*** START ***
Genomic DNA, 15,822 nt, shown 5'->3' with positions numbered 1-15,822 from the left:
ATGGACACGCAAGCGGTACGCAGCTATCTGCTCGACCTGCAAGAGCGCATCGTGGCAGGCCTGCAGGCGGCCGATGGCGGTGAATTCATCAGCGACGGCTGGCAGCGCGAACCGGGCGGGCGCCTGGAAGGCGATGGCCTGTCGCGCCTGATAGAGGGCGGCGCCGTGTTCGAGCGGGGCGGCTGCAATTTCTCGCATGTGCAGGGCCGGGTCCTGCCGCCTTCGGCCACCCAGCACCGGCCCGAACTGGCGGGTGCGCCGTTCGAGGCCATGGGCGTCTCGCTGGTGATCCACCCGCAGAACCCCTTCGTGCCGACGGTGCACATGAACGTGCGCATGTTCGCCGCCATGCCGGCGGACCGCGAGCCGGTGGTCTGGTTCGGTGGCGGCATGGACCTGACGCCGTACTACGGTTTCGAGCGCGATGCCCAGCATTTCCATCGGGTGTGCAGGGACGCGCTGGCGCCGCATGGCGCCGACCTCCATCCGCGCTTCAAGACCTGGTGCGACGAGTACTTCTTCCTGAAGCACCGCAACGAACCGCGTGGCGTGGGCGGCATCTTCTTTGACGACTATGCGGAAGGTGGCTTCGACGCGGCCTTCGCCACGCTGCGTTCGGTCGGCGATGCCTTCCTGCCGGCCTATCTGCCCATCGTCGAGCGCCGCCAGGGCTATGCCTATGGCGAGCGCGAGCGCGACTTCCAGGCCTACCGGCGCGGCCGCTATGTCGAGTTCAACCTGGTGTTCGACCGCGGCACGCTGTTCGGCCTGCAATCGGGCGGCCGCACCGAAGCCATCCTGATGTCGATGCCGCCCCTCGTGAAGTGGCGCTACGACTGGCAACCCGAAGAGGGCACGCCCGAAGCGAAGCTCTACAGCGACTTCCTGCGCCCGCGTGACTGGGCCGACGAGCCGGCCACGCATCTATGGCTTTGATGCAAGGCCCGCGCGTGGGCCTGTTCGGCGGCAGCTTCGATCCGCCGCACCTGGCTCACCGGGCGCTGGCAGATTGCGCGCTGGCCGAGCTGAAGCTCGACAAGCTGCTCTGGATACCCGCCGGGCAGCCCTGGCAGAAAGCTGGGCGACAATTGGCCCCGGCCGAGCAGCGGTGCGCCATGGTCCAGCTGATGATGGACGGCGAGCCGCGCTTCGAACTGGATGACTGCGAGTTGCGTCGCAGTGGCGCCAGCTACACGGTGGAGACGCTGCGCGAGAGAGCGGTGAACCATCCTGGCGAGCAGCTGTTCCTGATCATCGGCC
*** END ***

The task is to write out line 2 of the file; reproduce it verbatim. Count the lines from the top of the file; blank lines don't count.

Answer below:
ATGGACACGCAAGCGGTACGCAGCTATCTGCTCGACCTGCAAGAGCGCATCGTGGCAGGCCTGCAGGCGGCCGATGGCGGTGAATTCATCAGCGACGGCTGGCAGCGCGAACCGGGCGGGCGCCTGGAAGGCGATGGCCTGTCGCGCCTGATAGAGGGCGGCGCCGTGTTCGAGCGGGGCGGCTGCAATTTCTCGCATGTGCAGGGCCGGGTCCTGCCGCCTTCGGCCACCCAGCACCGGCCCGAACTGGCGGGTGCGCCGTTCGAGGCCATGGGCGTCTCGCTGGTGATCCACCCGCAGAACCCCTTCGTGCCGACGGTGCACATGAACGTGCGCATGTTCGCCGCCATGCCGGCGGACCGCGAGCCGGTGGTCTGGTTCGGTGGCGGCATGGACCTGACGCCGTACTACGGTTTCGAGCGCGATGCCCAGCATTTCCATCGGGTGTGCAGGGACGCGCTGGCGCCGCATGGCGCCGACCTCCATCCGCGCTTCAAGACCTGGTGCGACGAGTACTTCTTCCTGAAGCACCGCAACGAACCGCGTGGCGTGGGCGGCATCTTCTTTGACGACTATGCGGAAGGTGGCTTCGACGCGGCCTTCGCCACGCTGCGTTCGGTCGGCGATGCCTTCCTGCCGGCCTATCTGCCCATCGTCGAGCGCCGCCAGGGCTATGCCTATGGCGAGCGCGAGCGCGACTTCCAGGCCTACCGGCGCGGCCGCTATGTCGAGTTCAACCTGGTGTTCGACCGCGGCACGCTGTTCGGCCTGCAATCGGGCGGCCGCACCGAAGCCATCCTGATGTCGATGCCGCCCCTCGTGAAGTGGCGCTACGACTGGCAACCCGAAGAGGGCACGCCCGAAGCGAAGCTCTACAGCGACTTCCTGCGCCCGCGTGACTGGGCCGACGAGCCGGCCACGCATCTATGGCTTTGATGCAAGGCCCGCGCGTGGGCCTGTTCGGCGGCAGCTTCGATCCGCCGCACCTGGCTCACCGGGCGCTGGCAGATTGCGCGCTGGCCGAGCTGAAGCTCGACAAGCTGCTCTGGATACCCGCCGGGCAGCCCTGGCAGAAAGCTGGGCGACAATTGGCCCCGGCCGAGCAGCGGTGCGCCATGGTCCAGCTGATGATGGACGGCGAGCCGCGCTTCGAACTGGATGACTGCGAGTTGCGTCGCAGTGGCGCCAGCTACACGGTGGAGACGCTGCGCGAGAGAGCGGTGAACCATCCTGGCGAGCAGCTGTTCCTGATCATCGGCC